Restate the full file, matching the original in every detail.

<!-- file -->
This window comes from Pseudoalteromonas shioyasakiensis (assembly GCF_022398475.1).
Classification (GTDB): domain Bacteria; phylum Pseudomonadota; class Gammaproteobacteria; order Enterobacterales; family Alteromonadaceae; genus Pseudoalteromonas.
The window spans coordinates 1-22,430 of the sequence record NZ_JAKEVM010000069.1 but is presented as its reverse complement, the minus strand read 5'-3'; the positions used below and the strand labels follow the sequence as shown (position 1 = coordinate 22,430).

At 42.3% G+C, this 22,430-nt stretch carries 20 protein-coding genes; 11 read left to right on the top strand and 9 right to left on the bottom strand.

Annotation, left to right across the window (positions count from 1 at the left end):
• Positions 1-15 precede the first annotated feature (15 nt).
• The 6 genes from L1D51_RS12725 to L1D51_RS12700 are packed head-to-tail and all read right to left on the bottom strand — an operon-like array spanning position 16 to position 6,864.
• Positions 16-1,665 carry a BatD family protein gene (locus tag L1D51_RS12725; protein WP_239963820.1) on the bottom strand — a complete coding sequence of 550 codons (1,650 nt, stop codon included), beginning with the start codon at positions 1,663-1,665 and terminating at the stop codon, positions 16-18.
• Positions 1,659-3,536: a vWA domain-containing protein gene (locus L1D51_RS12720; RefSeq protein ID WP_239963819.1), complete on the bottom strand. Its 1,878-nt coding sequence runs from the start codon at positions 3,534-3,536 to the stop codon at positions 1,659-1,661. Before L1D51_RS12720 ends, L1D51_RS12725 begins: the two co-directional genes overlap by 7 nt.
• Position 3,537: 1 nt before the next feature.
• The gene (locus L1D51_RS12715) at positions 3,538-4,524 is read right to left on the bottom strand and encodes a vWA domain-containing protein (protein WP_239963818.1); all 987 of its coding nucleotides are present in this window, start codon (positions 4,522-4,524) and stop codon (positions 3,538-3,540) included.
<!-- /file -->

This window comes from Pseudoalteromonas shioyasakiensis (assembly GCF_022398475.1).
Classification (GTDB): domain Bacteria; phylum Pseudomonadota; class Gammaproteobacteria; order Enterobacterales; family Alteromonadaceae; genus Pseudoalteromonas.
The window spans coordinates 1-22,430 of the sequence record NZ_JAKEVM010000069.1 but is presented as its reverse complement, the minus strand read 5'-3'; the positions used below and the strand labels follow the sequence as shown (position 1 = coordinate 22,430).

At 42.3% G+C, this 22,430-nt stretch carries 20 protein-coding genes; 11 read left to right on the top strand and 9 right to left on the bottom strand.

Annotation, left to right across the window (positions count from 1 at the left end):
• Positions 1-15 precede the first annotated feature (15 nt).
• The 6 genes from L1D51_RS12725 to L1D51_RS12700 are packed head-to-tail and all read right to left on the bottom strand — an operon-like array spanning position 16 to position 6,864.
• Positions 16-1,665 carry a BatD family protein gene (locus tag L1D51_RS12725; protein WP_239963820.1) on the bottom strand — a complete coding sequence of 550 codons (1,650 nt, stop codon included), beginning with the start codon at positions 1,663-1,665 and terminating at the stop codon, positions 16-18.
• Positions 1,659-3,536: a vWA domain-containing protein gene (locus L1D51_RS12720; RefSeq protein ID WP_239963819.1), complete on the bottom strand. Its 1,878-nt coding sequence runs from the start codon at positions 3,534-3,536 to the stop codon at positions 1,659-1,661. Before L1D51_RS12720 ends, L1D51_RS12725 begins: the two co-directional genes overlap by 7 nt.
• Position 3,537: 1 nt before the next feature.
• The gene (locus L1D51_RS12715) at positions 3,538-4,524 is read right to left on the bottom strand and encodes a vWA domain-containing protein (protein WP_239963818.1); all 987 of its coding nucleotides are present in this window, start codon (positions 4,522-4,524) and stop codon (positions 3,538-3,540) included.